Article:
Will DevExpress support FireMonkey™? This question is perhaps the hardest of all to answer definitively. First of all, some background. FireMonkey is the new cross-platform run-time for Delphi that allows developers to write code that can target both Windows and Mac OS X. It is not the VCL. It has been written from scratch to be able to use the GPU for speed and to target the two completely different operating systems. So, the first implication is that our controls, as written, will not compile with FireMonkey. We would have to rewrite them, especially since we use the Windows API directly and extensively (and that’s not going to work on the Mac). The other problem is that, to be perfectly sanguine, we’ve been down this path before. There is some history here—ancient it may be—but, like it or not, we have been badly affected by it. Consequently, we’re going to take a long term view for our support for FireMonkey. We will not support it immediately. Instead we will experiment to see what is involved in converting our controls to use it and will also monitor feedback and the market for it in order to make better informed decisions next year.

    Does adding support for Delphi XE2 mean that DevExpress will drop support for an older compiler? Yes it will, and note that I already announced this in March. We will drop support for Delphi and C++Builder 2009 in v2011 vol 2 of the VCL subscription. By then we will have added support for RAD Studio XE2. Again, because it bears repeating: if you are using RAD Studio 2009, make plans to upgrade now.

    To my mind, RAD Studio XE2 will be the version of RAD Studio to upgrade to. The IDE getting better every time, 64-bit support, the ability to do cross-platform development are all great reasons to upgrade. And, remember, if you have an active subscription for one or more of our VCL products, you will get our Delphi XE2 support for free as part of that subscription.

    So, are you planning to move to XE2 given what you’ve heard from Embarcadero?

  • Compilers. Compilers? (Message from the CTO, newsletter 52)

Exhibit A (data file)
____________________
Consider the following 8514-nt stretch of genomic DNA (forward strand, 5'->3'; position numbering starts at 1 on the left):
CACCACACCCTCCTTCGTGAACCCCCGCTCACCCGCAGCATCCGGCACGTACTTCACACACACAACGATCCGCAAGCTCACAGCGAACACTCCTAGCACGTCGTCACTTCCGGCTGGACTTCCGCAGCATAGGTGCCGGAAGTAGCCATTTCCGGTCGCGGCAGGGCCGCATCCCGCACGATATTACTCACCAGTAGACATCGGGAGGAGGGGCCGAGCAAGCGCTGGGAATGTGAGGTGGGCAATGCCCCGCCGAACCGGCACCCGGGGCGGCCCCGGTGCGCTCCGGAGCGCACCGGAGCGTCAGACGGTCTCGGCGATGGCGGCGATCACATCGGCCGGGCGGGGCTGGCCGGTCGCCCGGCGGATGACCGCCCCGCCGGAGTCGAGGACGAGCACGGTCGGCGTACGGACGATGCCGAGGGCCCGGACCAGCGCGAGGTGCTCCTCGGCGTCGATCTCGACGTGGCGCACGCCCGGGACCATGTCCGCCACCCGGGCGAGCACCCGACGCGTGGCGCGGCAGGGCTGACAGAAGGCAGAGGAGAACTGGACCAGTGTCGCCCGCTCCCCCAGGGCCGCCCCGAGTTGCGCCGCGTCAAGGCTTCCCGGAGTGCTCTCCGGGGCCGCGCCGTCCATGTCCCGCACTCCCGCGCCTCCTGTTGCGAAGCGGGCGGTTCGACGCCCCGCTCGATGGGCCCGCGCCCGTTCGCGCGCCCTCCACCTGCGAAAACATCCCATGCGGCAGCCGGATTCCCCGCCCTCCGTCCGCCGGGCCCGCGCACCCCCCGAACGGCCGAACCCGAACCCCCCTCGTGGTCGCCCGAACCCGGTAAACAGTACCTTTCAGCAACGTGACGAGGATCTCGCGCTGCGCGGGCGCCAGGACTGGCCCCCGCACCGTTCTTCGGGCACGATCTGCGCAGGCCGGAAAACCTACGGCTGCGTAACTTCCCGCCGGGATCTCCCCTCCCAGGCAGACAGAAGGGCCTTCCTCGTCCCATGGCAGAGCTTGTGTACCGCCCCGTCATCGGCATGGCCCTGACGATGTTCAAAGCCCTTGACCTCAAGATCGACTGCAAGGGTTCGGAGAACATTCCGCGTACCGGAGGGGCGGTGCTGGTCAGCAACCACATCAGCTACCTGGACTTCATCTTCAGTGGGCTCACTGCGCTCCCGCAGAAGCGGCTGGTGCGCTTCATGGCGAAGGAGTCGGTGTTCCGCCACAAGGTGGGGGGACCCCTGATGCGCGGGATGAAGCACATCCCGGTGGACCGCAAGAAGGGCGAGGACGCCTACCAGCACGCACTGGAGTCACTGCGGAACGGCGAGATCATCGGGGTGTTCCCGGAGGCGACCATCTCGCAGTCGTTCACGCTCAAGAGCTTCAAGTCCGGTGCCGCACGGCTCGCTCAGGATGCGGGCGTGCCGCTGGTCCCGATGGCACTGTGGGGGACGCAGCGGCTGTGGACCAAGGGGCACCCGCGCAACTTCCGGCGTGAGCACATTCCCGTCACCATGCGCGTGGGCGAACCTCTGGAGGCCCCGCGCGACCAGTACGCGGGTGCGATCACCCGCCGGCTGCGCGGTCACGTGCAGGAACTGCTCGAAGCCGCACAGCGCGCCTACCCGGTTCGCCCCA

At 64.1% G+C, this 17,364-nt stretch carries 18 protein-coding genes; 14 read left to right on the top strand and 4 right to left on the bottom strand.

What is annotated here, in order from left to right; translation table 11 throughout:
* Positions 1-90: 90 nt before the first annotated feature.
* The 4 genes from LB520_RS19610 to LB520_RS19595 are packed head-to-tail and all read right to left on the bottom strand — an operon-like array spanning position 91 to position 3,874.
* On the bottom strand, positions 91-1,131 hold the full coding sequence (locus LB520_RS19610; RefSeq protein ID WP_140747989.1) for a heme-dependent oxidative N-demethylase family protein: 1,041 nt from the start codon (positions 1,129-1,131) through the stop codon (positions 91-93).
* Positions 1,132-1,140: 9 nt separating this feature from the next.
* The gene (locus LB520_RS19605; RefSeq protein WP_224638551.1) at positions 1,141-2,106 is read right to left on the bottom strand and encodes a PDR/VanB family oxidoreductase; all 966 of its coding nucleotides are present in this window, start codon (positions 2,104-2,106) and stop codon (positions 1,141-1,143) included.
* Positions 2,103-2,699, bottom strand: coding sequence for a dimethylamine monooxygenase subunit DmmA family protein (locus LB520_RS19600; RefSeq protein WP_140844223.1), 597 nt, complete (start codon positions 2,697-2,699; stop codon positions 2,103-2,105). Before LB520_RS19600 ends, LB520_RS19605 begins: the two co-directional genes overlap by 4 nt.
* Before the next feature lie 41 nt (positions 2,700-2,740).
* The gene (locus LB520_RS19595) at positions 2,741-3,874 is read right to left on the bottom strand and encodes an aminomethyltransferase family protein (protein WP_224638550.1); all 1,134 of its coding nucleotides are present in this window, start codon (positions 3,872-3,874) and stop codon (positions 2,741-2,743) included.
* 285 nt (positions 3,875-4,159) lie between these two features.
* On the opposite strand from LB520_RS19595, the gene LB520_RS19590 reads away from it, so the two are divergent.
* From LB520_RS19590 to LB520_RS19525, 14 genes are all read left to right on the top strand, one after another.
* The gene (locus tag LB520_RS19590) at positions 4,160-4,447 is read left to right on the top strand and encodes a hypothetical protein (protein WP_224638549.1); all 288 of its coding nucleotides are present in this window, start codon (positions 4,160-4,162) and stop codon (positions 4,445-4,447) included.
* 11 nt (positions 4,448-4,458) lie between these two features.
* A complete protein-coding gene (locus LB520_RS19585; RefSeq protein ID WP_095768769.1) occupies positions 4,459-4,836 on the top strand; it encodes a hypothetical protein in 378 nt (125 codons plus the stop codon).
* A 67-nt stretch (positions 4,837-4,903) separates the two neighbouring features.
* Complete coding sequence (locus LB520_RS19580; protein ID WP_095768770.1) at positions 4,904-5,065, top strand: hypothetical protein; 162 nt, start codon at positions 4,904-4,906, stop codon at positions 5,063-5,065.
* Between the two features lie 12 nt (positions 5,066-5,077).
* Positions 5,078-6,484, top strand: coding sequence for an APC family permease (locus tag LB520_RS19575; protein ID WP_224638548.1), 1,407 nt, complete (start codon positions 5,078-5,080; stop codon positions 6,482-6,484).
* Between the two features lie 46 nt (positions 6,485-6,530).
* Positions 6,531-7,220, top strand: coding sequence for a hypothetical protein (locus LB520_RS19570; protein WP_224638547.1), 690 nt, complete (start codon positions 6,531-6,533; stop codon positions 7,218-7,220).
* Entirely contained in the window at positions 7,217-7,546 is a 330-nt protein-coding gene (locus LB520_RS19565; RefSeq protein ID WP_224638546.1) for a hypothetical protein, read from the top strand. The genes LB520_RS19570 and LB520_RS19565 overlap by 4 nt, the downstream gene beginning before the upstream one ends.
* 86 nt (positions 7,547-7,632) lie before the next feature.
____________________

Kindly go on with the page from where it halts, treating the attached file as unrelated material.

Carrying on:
Just realized that I hadn’t put last week’s Message from the CTO up as a post. Maybe it was because I was so excited that we’d managed to record it as a video! (And, yes, there are now several videos in the pipeline…)

    Compilers, compilers?

    Back in the days of yore, pre-Internet, you knew where you stood with compilers. You'd write some code in some quasi-mathematical English, and then you'd let loose a compiler on it to produce a nice object file containing machine code that you then linked with other obj files into a program. Easy, huh?

    That must have been some time ago -- I'm showing my age here -- because we've had interpreters for a while where the code gets compiled on the fly into macro instructions that a state machine can execute. We've even had compilers that produce some kind of intermediate language that gets executed by a run-time virtual machine, which is after all a glorified state machine.

    But just recently I've been looking into another type of compiler altogether, one that compiles your code into another programming language. Because of my natural bent at the moment, I'm particularly interested in compilers that compile to JavaScript.

    One example is Script# which compiles C# code written against a special run-time to the equivalent JavaScript code. The interesting thing about this one is the conversion of a strongly-typed language into a dynamic language.

    That's possibly the most extreme case, however there's another that's just as powerful: CoffeeScript. What this one does is it abstracts out all the nasty things about JavaScript, adds a bunch of syntactic sugar, and compiles to very clean JavaScript. Companies like Google are now starting to add debugging information to the compiler output so that you can debug CoffeeScript directly.

    I often hear that some people find it hard to write client-side code in JavaScript. I think we're getting to the point where it'll no longer be necessary. JavaScript is becoming the assembly language of the web: write in some high level language, compile to JavaScript, and deploy the files produced as part of your site.

    You can watch the video here.

    For fun, here’s the CoffeeScript code we showed in the video:

    wrap = (originalHandler) ->
      (event, pos, item) ->
        if item
          dataPoint = item.series.data[item.dataIndex]
          originalHandler.call this, event, pos, item  if dataPoint[2]

    It’s the equivalent of the last bit of code from this recent blog post of mine.